Finally, even if the court assumed for the sake of argument that Petitioner's arrest was not supported by probable cause and therefore unlawful, an illegal arrest "is an insufficient ground" to grant habeas relief. See Sanders v. Israel, 717 F.2d 422, 423 (7th Cir. 1987); United States v. Crews, 445 U.S. 463, 474 (1980) ("An illegal arrest, without more, has never been viewed as a bar to subsequent prosecution, nor as a defense to a valid conviction.") This principle-that an illegal arrest is not a defense to a valid conviction-stems from the idea that excluding certain evidence from a case "cannot deprive the Government of the opportunity to prove [the accused's] guilt through the introduction of evidence wholly untainted by the police misconduct." Crews, 445 U.S. at 474. At trial, the state presented DNA evidence linking Pitts to the assault of A.S., as well as Pitts's third videotaped interview, in which he admitted that he forced A.S. to engage in sexual intercourse with him. A.S. herself testified at trial and identified Petitioner has her attacker. Any claim to habeas relief for an illegal arrest fails because Pitts was subsequently convicted of the charged crimes with evidence untainted by any alleged unconstitutional action.

II. Claim Two: Ineffective Assistance of Counsel

In Claim Two, Petitioner asserts that trial counsel committed numerous errors so severe as to render the trial proceedings fundamentally unfair. In assessing a claim of ineffective assistance of counsel, the court will "strongly presume" that counsel has "rendered adequate assistance and made all significant decisions in the exercise of reasonable professional judgment." Burt v. Titlow, 134 S.Ct. 10, 17 (2013) (citing Strickland v. Washington, 466 U.S. 668, 690 (1984)). The burden to demonstrate that counsel was deficient rests with Petitioner, who must establish two elements: "that his counsel's performance fell below an objective standard of reasonableness, and that he was prejudiced as a result." Jones v. Butler, No. 14-1638, ___ F.3d ___, 2015 WL 430436, at *6 (7th Cir. Feb. 3, 2015) (citing Strickland, 466 U.S. at 687-88). To satisfy the second element, Petitioner must show that there is a reasonable probability that but for counsel's errors, the result of the proceedings would have been different. Id. "A reasonable probability is a probability sufficient to undermine confidence in the outcome." Strickland, 466 U.S. at 694.

Petitioner claims that his trial counsel erred in the following ways: (1) by failing to investigate J.R. as being the prosecution's source of probable cause; (2) by failing to object to J.R.'s "unavailability to be confronted and cross-examined concern[ing] the alleged out-of-court identification"; (3) by stating at the suppression hearing that "there was no evidence that there was any deliberate falsehood or reckless disregard of the truth by the officers, when in fact there was substantial proof"; and (4) by failing to file a "meritorious Forth Amendment motion." (Habeas Pet. Addendum at 3.) The court addresses each claim in turn.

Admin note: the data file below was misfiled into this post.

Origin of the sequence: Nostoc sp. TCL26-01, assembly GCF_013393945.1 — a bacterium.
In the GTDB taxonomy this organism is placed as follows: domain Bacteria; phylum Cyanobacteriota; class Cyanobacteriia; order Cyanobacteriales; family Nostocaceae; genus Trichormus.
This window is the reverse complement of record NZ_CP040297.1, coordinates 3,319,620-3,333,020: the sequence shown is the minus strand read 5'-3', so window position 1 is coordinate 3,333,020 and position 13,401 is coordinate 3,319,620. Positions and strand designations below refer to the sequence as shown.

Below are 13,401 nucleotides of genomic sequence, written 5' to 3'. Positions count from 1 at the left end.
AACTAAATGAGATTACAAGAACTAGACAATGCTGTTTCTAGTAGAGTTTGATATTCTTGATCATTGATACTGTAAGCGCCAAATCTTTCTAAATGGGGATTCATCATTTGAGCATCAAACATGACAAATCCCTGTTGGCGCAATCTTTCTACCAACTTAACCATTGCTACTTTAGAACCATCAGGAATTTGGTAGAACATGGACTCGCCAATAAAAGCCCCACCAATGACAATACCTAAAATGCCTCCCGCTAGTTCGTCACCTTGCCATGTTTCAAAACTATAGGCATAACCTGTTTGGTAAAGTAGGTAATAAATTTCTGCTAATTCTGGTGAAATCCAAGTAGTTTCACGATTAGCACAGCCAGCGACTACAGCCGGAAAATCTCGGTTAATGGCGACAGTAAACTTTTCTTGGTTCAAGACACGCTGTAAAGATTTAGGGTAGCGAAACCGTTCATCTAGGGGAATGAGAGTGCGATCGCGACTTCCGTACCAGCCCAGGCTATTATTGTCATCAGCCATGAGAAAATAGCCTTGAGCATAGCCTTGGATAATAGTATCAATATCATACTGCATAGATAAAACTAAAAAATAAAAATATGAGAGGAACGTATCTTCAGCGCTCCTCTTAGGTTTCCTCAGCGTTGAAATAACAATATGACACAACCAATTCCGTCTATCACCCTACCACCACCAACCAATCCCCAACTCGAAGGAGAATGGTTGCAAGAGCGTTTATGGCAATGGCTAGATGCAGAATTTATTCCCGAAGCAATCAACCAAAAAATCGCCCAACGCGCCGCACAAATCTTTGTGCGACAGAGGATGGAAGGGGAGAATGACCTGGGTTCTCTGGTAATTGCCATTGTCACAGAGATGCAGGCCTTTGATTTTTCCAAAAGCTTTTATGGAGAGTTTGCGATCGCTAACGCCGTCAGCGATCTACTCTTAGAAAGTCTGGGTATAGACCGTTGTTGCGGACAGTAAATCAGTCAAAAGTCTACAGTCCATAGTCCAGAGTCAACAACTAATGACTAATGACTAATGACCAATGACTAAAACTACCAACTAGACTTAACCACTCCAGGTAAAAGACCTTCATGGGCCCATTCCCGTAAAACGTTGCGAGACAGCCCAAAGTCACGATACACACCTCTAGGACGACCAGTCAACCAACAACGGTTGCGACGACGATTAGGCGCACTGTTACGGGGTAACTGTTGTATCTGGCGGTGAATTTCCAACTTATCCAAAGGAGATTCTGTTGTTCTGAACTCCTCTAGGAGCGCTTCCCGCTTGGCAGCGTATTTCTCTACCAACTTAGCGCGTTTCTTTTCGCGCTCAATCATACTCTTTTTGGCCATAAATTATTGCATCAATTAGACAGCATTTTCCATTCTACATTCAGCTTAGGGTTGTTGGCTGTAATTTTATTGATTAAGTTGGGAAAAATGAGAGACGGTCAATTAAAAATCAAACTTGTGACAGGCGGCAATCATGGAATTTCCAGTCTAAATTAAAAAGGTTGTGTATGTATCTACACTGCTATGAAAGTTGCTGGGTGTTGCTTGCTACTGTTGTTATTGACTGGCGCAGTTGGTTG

A. Failure to investigate J.R. or object to her unavailability

The court concludes that Petitioner's counsel provided objectively reasonable representation in "investigating" J.R. prior to the suppression hearing. Jones, 2015 WL 430436 at *6. The hearing transcript reflects that Petitioner's counsel made the strongest arguments available concerning J.R, arguments that could only have been developed by "investigating" J.R. and her reliability as a witness. For instance, counsel elicited testimony at the hearing from both Avila and Cammack that J.R. had previously supplied a license plate number to law enforcement that came back registered to a white male from a different town. ( See Hearing Transcript at 357:1-21; 379:6-18.) Counsel also established that J.R. had previously looked at a lineup and had identified a different man as her assailant. ( See id. at 357:22-24; 358:1-2.) He reiterated these points in his closing argument. ( See id. at 383:7-20.) The trial court considered the arguments but rejected them as unpersuasive. This is the nature of advocacy- sometimes a counsel's strongest argument is not strong enough to prevail. The question is whether counsel's performance "fell below an objective standard of reasonableness, " which it clearly did not. Jones, 2015 WL 430436 at *6.

Further, counsel's failure to object to J.R.'s unavailability does not change the analysis- as discussed above in Part II.A, the government was not required to produce J.R. at the suppression hearing. See Malsom, 779 F.2d at 1236 n.9. Failing to make a losing argument does not render a counsel's performance constitutionally ineffective.

B. Admitting that officers did not intentionally lie

Next, Petitioner argues that his trial counsel provided ineffective assistance in acknowledging that detectives Avila and Cammack did not intentionally lie when they submitted their warrant applications. ( See Hearing Transcript, at 381:21-24; 382:1-2) ("In this particular instance, Judge, it seems pretty clear that the officers, while maybe not being sinister in their motives were certainly not telling Judge Livas everything he needed to know, including things that perhaps they couldn't even tie up themselves."); id. at 389:21-24 ("I can't ascribe the falsehood to the police because I don't think either one of them knew enough about the cases that they were investigating to deliberately be false.").) Instead, counsel chose to argue that the detectives should have reviewed the files and previous reports in the case, which would have revealed the discrepancies in J.R.'s testimony. ( See Hearing Transcript at 390:1-4.)